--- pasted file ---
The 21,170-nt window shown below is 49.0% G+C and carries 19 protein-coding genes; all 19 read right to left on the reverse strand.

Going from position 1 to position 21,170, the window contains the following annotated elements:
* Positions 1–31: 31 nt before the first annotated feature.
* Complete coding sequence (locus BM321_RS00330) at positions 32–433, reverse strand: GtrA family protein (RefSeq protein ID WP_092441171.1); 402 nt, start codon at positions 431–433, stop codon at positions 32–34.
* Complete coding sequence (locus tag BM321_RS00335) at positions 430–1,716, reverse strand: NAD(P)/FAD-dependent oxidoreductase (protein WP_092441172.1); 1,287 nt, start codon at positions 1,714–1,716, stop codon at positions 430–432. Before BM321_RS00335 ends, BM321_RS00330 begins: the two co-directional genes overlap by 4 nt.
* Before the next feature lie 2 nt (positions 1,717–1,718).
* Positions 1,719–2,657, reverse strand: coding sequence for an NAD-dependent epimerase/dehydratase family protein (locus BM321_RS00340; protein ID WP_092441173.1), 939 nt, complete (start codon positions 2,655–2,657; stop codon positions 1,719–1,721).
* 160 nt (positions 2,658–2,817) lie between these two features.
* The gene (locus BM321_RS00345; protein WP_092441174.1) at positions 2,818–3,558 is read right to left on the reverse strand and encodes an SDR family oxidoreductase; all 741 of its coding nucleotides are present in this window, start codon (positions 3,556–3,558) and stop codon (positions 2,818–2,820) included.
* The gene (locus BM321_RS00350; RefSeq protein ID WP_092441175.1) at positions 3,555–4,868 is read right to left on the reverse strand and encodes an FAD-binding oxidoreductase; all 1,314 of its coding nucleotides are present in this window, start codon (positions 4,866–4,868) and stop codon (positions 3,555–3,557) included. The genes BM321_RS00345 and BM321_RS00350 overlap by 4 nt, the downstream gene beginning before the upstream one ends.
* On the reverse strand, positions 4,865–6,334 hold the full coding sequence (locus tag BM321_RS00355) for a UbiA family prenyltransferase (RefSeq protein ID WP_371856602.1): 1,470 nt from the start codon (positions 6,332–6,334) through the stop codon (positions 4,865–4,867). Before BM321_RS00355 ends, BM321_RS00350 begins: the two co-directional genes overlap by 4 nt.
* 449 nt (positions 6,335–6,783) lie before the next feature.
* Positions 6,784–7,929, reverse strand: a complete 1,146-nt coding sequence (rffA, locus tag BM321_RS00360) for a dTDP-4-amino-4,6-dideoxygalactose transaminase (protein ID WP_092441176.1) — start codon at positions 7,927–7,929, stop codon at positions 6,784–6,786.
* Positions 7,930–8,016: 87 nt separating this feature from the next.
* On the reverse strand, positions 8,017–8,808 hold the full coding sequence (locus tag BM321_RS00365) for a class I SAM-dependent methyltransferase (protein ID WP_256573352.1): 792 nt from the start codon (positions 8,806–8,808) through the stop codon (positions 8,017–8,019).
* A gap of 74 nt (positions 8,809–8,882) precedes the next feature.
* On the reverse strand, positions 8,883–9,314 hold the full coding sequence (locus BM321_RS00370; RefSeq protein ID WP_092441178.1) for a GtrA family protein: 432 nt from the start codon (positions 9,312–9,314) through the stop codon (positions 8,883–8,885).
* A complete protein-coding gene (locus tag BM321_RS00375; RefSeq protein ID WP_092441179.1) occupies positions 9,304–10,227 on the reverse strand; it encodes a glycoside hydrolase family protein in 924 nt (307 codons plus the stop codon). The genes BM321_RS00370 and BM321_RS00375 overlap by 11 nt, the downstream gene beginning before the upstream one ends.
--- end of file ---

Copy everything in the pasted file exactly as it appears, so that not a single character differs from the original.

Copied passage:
The 21,170-nt window shown below is 49.0% G+C and carries 19 protein-coding genes; all 19 read right to left on the reverse strand.

Going from position 1 to position 21,170, the window contains the following annotated elements:
* Positions 1–31: 31 nt before the first annotated feature.
* Complete coding sequence (locus BM321_RS00330) at positions 32–433, reverse strand: GtrA family protein (RefSeq protein ID WP_092441171.1); 402 nt, start codon at positions 431–433, stop codon at positions 32–34.
* Complete coding sequence (locus tag BM321_RS00335) at positions 430–1,716, reverse strand: NAD(P)/FAD-dependent oxidoreductase (protein WP_092441172.1); 1,287 nt, start codon at positions 1,714–1,716, stop codon at positions 430–432. Before BM321_RS00335 ends, BM321_RS00330 begins: the two co-directional genes overlap by 4 nt.
* Before the next feature lie 2 nt (positions 1,717–1,718).
* Positions 1,719–2,657, reverse strand: coding sequence for an NAD-dependent epimerase/dehydratase family protein (locus BM321_RS00340; protein ID WP_092441173.1), 939 nt, complete (start codon positions 2,655–2,657; stop codon positions 1,719–1,721).
* 160 nt (positions 2,658–2,817) lie between these two features.
* The gene (locus BM321_RS00345; protein WP_092441174.1) at positions 2,818–3,558 is read right to left on the reverse strand and encodes an SDR family oxidoreductase; all 741 of its coding nucleotides are present in this window, start codon (positions 3,556–3,558) and stop codon (positions 2,818–2,820) included.
* The gene (locus BM321_RS00350; RefSeq protein ID WP_092441175.1) at positions 3,555–4,868 is read right to left on the reverse strand and encodes an FAD-binding oxidoreductase; all 1,314 of its coding nucleotides are present in this window, start codon (positions 4,866–4,868) and stop codon (positions 3,555–3,557) included. The genes BM321_RS00345 and BM321_RS00350 overlap by 4 nt, the downstream gene beginning before the upstream one ends.
* On the reverse strand, positions 4,865–6,334 hold the full coding sequence (locus tag BM321_RS00355) for a UbiA family prenyltransferase (RefSeq protein ID WP_371856602.1): 1,470 nt from the start codon (positions 6,332–6,334) through the stop codon (positions 4,865–4,867). Before BM321_RS00355 ends, BM321_RS00350 begins: the two co-directional genes overlap by 4 nt.
* 449 nt (positions 6,335–6,783) lie before the next feature.
* Positions 6,784–7,929, reverse strand: a complete 1,146-nt coding sequence (rffA, locus tag BM321_RS00360) for a dTDP-4-amino-4,6-dideoxygalactose transaminase (protein ID WP_092441176.1) — start codon at positions 7,927–7,929, stop codon at positions 6,784–6,786.
* Positions 7,930–8,016: 87 nt separating this feature from the next.
* On the reverse strand, positions 8,017–8,808 hold the full coding sequence (locus tag BM321_RS00365) for a class I SAM-dependent methyltransferase (protein ID WP_256573352.1): 792 nt from the start codon (positions 8,806–8,808) through the stop codon (positions 8,017–8,019).
* A gap of 74 nt (positions 8,809–8,882) precedes the next feature.
* On the reverse strand, positions 8,883–9,314 hold the full coding sequence (locus BM321_RS00370; RefSeq protein ID WP_092441178.1) for a GtrA family protein: 432 nt from the start codon (positions 9,312–9,314) through the stop codon (positions 8,883–8,885).
* A complete protein-coding gene (locus tag BM321_RS00375; RefSeq protein ID WP_092441179.1) occupies positions 9,304–10,227 on the reverse strand; it encodes a glycoside hydrolase family protein in 924 nt (307 codons plus the stop codon). The genes BM321_RS00370 and BM321_RS00375 overlap by 11 nt, the downstream gene beginning before the upstream one ends.